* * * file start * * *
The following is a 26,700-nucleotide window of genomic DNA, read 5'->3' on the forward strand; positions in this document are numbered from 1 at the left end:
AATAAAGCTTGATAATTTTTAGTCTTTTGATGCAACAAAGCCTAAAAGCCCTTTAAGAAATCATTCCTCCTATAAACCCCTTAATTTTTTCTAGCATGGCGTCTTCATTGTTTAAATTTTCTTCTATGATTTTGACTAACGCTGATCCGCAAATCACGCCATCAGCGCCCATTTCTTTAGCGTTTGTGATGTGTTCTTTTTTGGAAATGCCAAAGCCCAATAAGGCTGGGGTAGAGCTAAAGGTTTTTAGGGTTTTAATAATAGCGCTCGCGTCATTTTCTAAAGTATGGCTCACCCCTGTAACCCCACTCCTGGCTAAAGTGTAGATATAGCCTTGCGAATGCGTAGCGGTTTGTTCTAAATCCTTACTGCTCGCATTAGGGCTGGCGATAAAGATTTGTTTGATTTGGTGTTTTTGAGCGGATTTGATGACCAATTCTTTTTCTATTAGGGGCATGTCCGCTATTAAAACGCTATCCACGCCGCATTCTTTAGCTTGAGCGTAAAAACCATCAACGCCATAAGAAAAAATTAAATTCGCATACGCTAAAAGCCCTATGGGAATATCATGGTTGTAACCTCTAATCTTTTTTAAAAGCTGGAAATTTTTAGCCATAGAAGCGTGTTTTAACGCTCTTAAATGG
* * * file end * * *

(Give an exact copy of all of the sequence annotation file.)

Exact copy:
The following is a 26,700-nucleotide window of genomic DNA, read 5'->3' on the forward strand; positions in this document are numbered from 1 at the left end:
AATAAAGCTTGATAATTTTTAGTCTTTTGATGCAACAAAGCCTAAAAGCCCTTTAAGAAATCATTCCTCCTATAAACCCCTTAATTTTTTCTAGCATGGCGTCTTCATTGTTTAAATTTTCTTCTATGATTTTGACTAACGCTGATCCGCAAATCACGCCATCAGCGCCCATTTCTTTAGCGTTTGTGATGTGTTCTTTTTTGGAAATGCCAAAGCCCAATAAGGCTGGGGTAGAGCTAAAGGTTTTTAGGGTTTTAATAATAGCGCTCGCGTCATTTTCTAAAGTATGGCTCACCCCTGTAACCCCACTCCTGGCTAAAGTGTAGATATAGCCTTGCGAATGCGTAGCGGTTTGTTCTAAATCCTTACTGCTCGCATTAGGGCTGGCGATAAAGATTTGTTTGATTTGGTGTTTTTGAGCGGATTTGATGACCAATTCTTTTTCTATTAGGGGCATGTCCGCTATTAAAACGCTATCCACGCCGCATTCTTTAGCTTGAGCGTAAAAACCATCAACGCCATAAGAAAAAATTAAATTCGCATACGCTAAAAGCCCTATGGGAATATCATGGTTGTAACCTCTAATCTTTTTTAAAAGCTGGAAATTTTTAGCCATAGAAGCGTGTTTTAACGCTCTTAAATGG